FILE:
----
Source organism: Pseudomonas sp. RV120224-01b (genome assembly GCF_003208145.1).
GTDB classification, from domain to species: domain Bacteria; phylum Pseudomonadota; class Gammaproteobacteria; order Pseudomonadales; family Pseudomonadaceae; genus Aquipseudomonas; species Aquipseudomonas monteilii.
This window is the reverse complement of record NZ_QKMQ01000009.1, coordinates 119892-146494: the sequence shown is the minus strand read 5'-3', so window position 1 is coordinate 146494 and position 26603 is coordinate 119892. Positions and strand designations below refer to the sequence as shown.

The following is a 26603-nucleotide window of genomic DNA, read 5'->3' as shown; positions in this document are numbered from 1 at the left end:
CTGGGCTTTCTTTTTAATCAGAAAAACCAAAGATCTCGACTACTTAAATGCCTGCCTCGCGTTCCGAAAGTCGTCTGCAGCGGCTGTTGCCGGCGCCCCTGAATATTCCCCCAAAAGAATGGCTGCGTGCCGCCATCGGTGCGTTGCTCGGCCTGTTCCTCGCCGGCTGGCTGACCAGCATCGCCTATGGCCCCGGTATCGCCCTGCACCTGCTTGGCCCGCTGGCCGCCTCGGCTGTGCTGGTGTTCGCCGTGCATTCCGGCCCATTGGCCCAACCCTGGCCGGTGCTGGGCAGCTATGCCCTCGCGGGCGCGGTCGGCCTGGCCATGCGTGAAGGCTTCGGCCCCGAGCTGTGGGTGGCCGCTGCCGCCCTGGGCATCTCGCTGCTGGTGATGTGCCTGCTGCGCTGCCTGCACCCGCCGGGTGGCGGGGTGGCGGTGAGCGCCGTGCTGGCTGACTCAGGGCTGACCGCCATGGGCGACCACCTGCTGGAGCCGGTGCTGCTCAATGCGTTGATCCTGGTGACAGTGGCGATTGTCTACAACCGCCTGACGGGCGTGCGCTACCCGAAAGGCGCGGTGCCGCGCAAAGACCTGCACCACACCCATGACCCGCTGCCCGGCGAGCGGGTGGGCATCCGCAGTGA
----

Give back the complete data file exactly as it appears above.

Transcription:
Source organism: Pseudomonas sp. RV120224-01b (genome assembly GCF_003208145.1).
GTDB classification, from domain to species: domain Bacteria; phylum Pseudomonadota; class Gammaproteobacteria; order Pseudomonadales; family Pseudomonadaceae; genus Aquipseudomonas; species Aquipseudomonas monteilii.
This window is the reverse complement of record NZ_QKMQ01000009.1, coordinates 119892-146494: the sequence shown is the minus strand read 5'-3', so window position 1 is coordinate 146494 and position 26603 is coordinate 119892. Positions and strand designations below refer to the sequence as shown.

The following is a 26603-nucleotide window of genomic DNA, read 5'->3' as shown; positions in this document are numbered from 1 at the left end:
CTGGGCTTTCTTTTTAATCAGAAAAACCAAAGATCTCGACTACTTAAATGCCTGCCTCGCGTTCCGAAAGTCGTCTGCAGCGGCTGTTGCCGGCGCCCCTGAATATTCCCCCAAAAGAATGGCTGCGTGCCGCCATCGGTGCGTTGCTCGGCCTGTTCCTCGCCGGCTGGCTGACCAGCATCGCCTATGGCCCCGGTATCGCCCTGCACCTGCTTGGCCCGCTGGCCGCCTCGGCTGTGCTGGTGTTCGCCGTGCATTCCGGCCCATTGGCCCAACCCTGGCCGGTGCTGGGCAGCTATGCCCTCGCGGGCGCGGTCGGCCTGGCCATGCGTGAAGGCTTCGGCCCCGAGCTGTGGGTGGCCGCTGCCGCCCTGGGCATCTCGCTGCTGGTGATGTGCCTGCTGCGCTGCCTGCACCCGCCGGGTGGCGGGGTGGCGGTGAGCGCCGTGCTGGCTGACTCAGGGCTGACCGCCATGGGCGACCACCTGCTGGAGCCGGTGCTGCTCAATGCGTTGATCCTGGTGACAGTGGCGATTGTCTACAACCGCCTGACGGGCGTGCGCTACCCGAAAGGCGCGGTGCCGCGCAAAGACCTGCACCACACCCATGACCCGCTGCCCGGCGAGCGGGTGGGCATCCGCAGTGA